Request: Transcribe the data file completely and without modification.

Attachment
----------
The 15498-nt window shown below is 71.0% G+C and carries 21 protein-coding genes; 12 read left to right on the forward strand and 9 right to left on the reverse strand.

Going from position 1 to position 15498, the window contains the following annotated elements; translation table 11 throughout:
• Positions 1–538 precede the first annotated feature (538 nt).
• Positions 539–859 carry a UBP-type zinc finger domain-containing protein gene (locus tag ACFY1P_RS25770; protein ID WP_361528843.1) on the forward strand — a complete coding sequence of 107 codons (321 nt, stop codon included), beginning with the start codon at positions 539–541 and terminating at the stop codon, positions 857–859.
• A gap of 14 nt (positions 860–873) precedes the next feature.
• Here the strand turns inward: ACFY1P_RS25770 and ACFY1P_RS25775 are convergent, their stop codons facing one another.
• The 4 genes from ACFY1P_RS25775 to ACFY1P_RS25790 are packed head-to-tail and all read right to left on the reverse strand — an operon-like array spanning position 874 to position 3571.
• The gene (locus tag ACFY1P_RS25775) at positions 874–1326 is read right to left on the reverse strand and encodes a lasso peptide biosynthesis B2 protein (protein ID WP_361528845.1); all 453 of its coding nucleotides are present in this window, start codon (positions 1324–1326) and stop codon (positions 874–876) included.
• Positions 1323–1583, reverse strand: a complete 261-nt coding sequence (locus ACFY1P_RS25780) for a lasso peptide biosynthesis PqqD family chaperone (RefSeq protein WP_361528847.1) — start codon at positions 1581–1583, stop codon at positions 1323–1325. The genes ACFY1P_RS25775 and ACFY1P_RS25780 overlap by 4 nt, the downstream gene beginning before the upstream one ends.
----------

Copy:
The 15498-nt window shown below is 71.0% G+C and carries 21 protein-coding genes; 12 read left to right on the forward strand and 9 right to left on the reverse strand.

Going from position 1 to position 15498, the window contains the following annotated elements; translation table 11 throughout:
• Positions 1–538 precede the first annotated feature (538 nt).
• Positions 539–859 carry a UBP-type zinc finger domain-containing protein gene (locus tag ACFY1P_RS25770; protein ID WP_361528843.1) on the forward strand — a complete coding sequence of 107 codons (321 nt, stop codon included), beginning with the start codon at positions 539–541 and terminating at the stop codon, positions 857–859.
• A gap of 14 nt (positions 860–873) precedes the next feature.
• Here the strand turns inward: ACFY1P_RS25770 and ACFY1P_RS25775 are convergent, their stop codons facing one another.
• The 4 genes from ACFY1P_RS25775 to ACFY1P_RS25790 are packed head-to-tail and all read right to left on the reverse strand — an operon-like array spanning position 874 to position 3571.
• The gene (locus tag ACFY1P_RS25775) at positions 874–1326 is read right to left on the reverse strand and encodes a lasso peptide biosynthesis B2 protein (protein ID WP_361528845.1); all 453 of its coding nucleotides are present in this window, start codon (positions 1324–1326) and stop codon (positions 874–876) included.
• Positions 1323–1583, reverse strand: a complete 261-nt coding sequence (locus ACFY1P_RS25780) for a lasso peptide biosynthesis PqqD family chaperone (RefSeq protein WP_361528847.1) — start codon at positions 1581–1583, stop codon at positions 1323–1325. The genes ACFY1P_RS25775 and ACFY1P_RS25780 overlap by 4 nt, the downstream gene beginning before the upstream one ends.